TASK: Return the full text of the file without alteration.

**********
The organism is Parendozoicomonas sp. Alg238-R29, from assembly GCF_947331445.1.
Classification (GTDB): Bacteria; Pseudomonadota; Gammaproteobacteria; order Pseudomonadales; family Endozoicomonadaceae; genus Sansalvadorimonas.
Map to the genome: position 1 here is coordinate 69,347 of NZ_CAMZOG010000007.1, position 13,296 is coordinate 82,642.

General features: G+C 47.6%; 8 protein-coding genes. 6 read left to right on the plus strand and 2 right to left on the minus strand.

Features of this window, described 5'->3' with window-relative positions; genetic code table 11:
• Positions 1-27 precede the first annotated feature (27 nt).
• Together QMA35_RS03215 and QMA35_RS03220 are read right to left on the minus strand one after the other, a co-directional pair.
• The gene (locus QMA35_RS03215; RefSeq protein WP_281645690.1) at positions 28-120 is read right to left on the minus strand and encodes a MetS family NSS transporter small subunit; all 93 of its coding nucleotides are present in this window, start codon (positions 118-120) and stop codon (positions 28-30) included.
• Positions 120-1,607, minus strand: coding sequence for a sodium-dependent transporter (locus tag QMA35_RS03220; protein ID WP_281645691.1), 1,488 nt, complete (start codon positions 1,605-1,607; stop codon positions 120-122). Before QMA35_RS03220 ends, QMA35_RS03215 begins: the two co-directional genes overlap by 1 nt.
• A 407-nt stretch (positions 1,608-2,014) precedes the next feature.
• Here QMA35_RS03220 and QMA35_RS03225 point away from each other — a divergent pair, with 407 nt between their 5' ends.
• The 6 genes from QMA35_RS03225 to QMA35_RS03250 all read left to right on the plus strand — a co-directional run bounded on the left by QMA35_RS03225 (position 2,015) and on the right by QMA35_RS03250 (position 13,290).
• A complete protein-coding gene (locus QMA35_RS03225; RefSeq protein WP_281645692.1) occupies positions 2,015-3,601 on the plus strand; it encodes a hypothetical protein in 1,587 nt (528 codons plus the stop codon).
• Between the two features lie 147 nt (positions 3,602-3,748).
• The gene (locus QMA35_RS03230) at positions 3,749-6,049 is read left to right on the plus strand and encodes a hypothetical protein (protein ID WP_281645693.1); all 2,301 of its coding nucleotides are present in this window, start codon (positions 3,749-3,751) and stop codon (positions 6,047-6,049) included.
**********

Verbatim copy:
The organism is Parendozoicomonas sp. Alg238-R29, from assembly GCF_947331445.1.
Classification (GTDB): Bacteria; Pseudomonadota; Gammaproteobacteria; order Pseudomonadales; family Endozoicomonadaceae; genus Sansalvadorimonas.
Map to the genome: position 1 here is coordinate 69,347 of NZ_CAMZOG010000007.1, position 13,296 is coordinate 82,642.

General features: G+C 47.6%; 8 protein-coding genes. 6 read left to right on the plus strand and 2 right to left on the minus strand.

Features of this window, described 5'->3' with window-relative positions; genetic code table 11:
• Positions 1-27 precede the first annotated feature (27 nt).
• Together QMA35_RS03215 and QMA35_RS03220 are read right to left on the minus strand one after the other, a co-directional pair.
• The gene (locus QMA35_RS03215; RefSeq protein WP_281645690.1) at positions 28-120 is read right to left on the minus strand and encodes a MetS family NSS transporter small subunit; all 93 of its coding nucleotides are present in this window, start codon (positions 118-120) and stop codon (positions 28-30) included.
• Positions 120-1,607, minus strand: coding sequence for a sodium-dependent transporter (locus tag QMA35_RS03220; protein ID WP_281645691.1), 1,488 nt, complete (start codon positions 1,605-1,607; stop codon positions 120-122). Before QMA35_RS03220 ends, QMA35_RS03215 begins: the two co-directional genes overlap by 1 nt.
• A 407-nt stretch (positions 1,608-2,014) precedes the next feature.
• Here QMA35_RS03220 and QMA35_RS03225 point away from each other — a divergent pair, with 407 nt between their 5' ends.
• The 6 genes from QMA35_RS03225 to QMA35_RS03250 all read left to right on the plus strand — a co-directional run bounded on the left by QMA35_RS03225 (position 2,015) and on the right by QMA35_RS03250 (position 13,290).
• A complete protein-coding gene (locus QMA35_RS03225; RefSeq protein WP_281645692.1) occupies positions 2,015-3,601 on the plus strand; it encodes a hypothetical protein in 1,587 nt (528 codons plus the stop codon).
• Between the two features lie 147 nt (positions 3,602-3,748).
• The gene (locus QMA35_RS03230) at positions 3,749-6,049 is read left to right on the plus strand and encodes a hypothetical protein (protein ID WP_281645693.1); all 2,301 of its coding nucleotides are present in this window, start codon (positions 3,749-3,751) and stop codon (positions 6,047-6,049) included.